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‘An artist with a capital A’: Creative Pinellas grantees exhibit opens Thursday

Bill DeYoung



Detail of Laura Spencer's poster art for Qui Nguyen's "VietGone," opening Oct. 2 at American Stage.

When you’ve been named one of the Creative Pinellas Emerging Artists, you’ve arrived.

That’s how St. Petersburg’s Laura Spencer, one of Creative Pinellas’ 10 grantees for 2019, looks at it. At Thursday’s opening reception for the exhibit of works by the eight visual artists chosen by the organization to be the “most promising” of the year, she’ll show a cross-section of the digital work she’s been focused almost exclusively on for a decade.

And that, to the artist, equals a stamp of validity.

“I started doing art at a very young age, 5 or 6 years old, I very diligently took art classes, and my first big milestone was attending Pinellas County Center for the Arts at Gibbs High School,” Spencer explains. She painted in acrylics and oils.

“After that, I went to Ringling College of Art & Design and majored in Illustration, and since graduating from Ringling it’s been a real tough struggle to kind of establish myself as an artist in the Pinellas County community.”

Her “digital transformation” began at Ringling. Spencer’s freelance art gigs and commissions are frequent, but they don’t keep the lights on at home. She works as an illustrator and graphic designer for a Pinellas Park design build firm, a job she loves, but the creative itch still requires scratching now and again.

“I think getting this Creative Pinellas grant has really solidified a career path for me,” she says. “It’s really a sort of mark and a milestone that hey, I really am an artist with a capital A. I’m on the path to being a true professional.”

Creative Pinellas awards $2,000 to each of its grantees. With that, according to Executive Director Barbara St. Clair, there are other perks including a recurring blog on the group’s website, participation in other, ongoing Creative Pinellas events, a 12-hour mentorship with an established local artist and a full-color, collectible exhibit program with their work gorgeously reproduced.

The exhibit is overseen by Creative Pinellas’ Danny Olda. “It’s a very highly curated, professional-quality show,” St. Clair explains. “Danny meets with each artist individually, brings them into the gallery where they look at the space and decide how much room they’ll need, and the conversation continues from there.”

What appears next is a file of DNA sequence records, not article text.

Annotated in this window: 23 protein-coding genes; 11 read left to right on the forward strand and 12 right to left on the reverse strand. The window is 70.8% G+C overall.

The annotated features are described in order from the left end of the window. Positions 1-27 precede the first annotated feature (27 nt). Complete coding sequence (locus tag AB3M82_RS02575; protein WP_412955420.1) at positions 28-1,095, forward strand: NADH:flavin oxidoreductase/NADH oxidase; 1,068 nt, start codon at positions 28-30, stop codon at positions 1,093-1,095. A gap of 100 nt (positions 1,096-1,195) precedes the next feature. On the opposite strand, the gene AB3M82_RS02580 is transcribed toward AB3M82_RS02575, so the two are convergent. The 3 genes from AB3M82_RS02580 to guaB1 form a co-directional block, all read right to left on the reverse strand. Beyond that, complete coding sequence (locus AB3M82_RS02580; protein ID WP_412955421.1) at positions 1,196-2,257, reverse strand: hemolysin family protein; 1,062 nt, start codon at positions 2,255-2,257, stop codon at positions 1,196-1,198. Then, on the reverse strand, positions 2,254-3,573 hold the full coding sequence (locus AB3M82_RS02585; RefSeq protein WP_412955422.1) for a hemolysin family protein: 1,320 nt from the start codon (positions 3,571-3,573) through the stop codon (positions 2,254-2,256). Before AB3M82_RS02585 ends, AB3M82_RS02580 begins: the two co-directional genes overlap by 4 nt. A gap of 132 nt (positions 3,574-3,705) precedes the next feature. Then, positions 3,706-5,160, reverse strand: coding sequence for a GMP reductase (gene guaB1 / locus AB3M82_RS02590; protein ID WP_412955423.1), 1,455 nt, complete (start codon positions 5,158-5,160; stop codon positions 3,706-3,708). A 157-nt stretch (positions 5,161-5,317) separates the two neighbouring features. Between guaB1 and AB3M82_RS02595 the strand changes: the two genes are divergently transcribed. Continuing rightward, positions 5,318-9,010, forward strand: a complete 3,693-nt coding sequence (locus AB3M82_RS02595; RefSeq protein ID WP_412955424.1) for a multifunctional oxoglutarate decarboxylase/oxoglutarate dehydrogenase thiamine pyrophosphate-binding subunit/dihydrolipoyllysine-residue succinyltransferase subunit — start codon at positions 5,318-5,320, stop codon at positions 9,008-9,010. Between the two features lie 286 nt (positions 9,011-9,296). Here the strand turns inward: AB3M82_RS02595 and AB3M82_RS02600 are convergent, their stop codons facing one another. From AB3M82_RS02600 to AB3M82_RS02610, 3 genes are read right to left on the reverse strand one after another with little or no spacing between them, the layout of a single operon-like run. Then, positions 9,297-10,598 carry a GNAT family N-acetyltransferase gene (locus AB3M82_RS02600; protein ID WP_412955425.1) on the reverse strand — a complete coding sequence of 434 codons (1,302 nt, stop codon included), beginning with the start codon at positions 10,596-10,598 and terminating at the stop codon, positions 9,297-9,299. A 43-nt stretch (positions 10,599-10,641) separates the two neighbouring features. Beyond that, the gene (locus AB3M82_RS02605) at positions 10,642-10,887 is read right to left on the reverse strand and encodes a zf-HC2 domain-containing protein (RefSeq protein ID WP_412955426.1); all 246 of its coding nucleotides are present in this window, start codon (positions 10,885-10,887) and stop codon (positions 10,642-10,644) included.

Spencer and Mize.

Key to the whole enterprise for Spencer was the dedicated mentorship (paid for by Creative Pinellas) she got from artist Chad Mize, who was not only a friend (she’d exhibited in both of his galleries) but something of a hero.

“He really helped so much,” Spencer says. “He showed me how to narrow my focus and give me direction. As a young artist, there’s almost this element of a crisis of choice: You go in so many different directions, and do so many different things – which is what I’ve always wanted to do, but he really helped me specialize. Put some blinders on. Get a focus and a direction, and that’s really what this grant has helped me with.”

Spencer, who also names digital artist Chris Parks, a.k.a. Palehorse, as someone whose talent (and work ethic) she admires, says he goal is to “elevate the realm of digital art to where you can’t maybe necessarily tell it’s digital at all.” In other words, “make it look more painterly.”

There are numerous, sky’s-the-limit advantages to creating art on a computer. “It’s really kind of a means to an end,” Spencer explains. “Since our world is so digital-focused, by creating digitally I can print my work as large as a billboard or as small as a postage stamp, without losing quality and resolution. I can change colors. I can manipulate things very quickly.

“The biggest trouble with being a digital artist is, there’s really no intrinsic value in just making an 11×17 print. Collectors aren’t looking for that. They want a real, visceral art experience.”

Perhaps the most visible – and visceral – example of Spencer’s digital works is the series of posters commissioned by American Stage, one for each of the theater’s six 2019-2020 productions.

Several of those, along with other examples of her work, are on her site,

Thursday’s opening reception takes place at the organization’s headquarters and gallery on Walsingham Road in Largo.

The event, from 6 to 9 p.m. will also feature a literary reading from Lisa Rowan, and music by Siobhan Monique (both Emerging Artist grantees). Along with Laura Spencer, the visual artists are Anna Ayres (painting), Christina Bertsos (sculpture), Linda Costa Cheranichit (photography/light painting), Javier T. Dones (metal/mixed media), Jim Gigurtsis (painting/portraiture), George Retkes (sculpture) and Eric Sarbach (sculpture/installation).

There’s no admission cost, but Creative Pinellas is asking for RSVPs here.

The Emerging Artists exhibition will remain for viewing through Sept. 22.

‘We’ve seen these artists really take off from this,” exclaims St. Clair. “You can be super-talented and driven and all that, but still, the stars have to align.

“We help the stars align.”




















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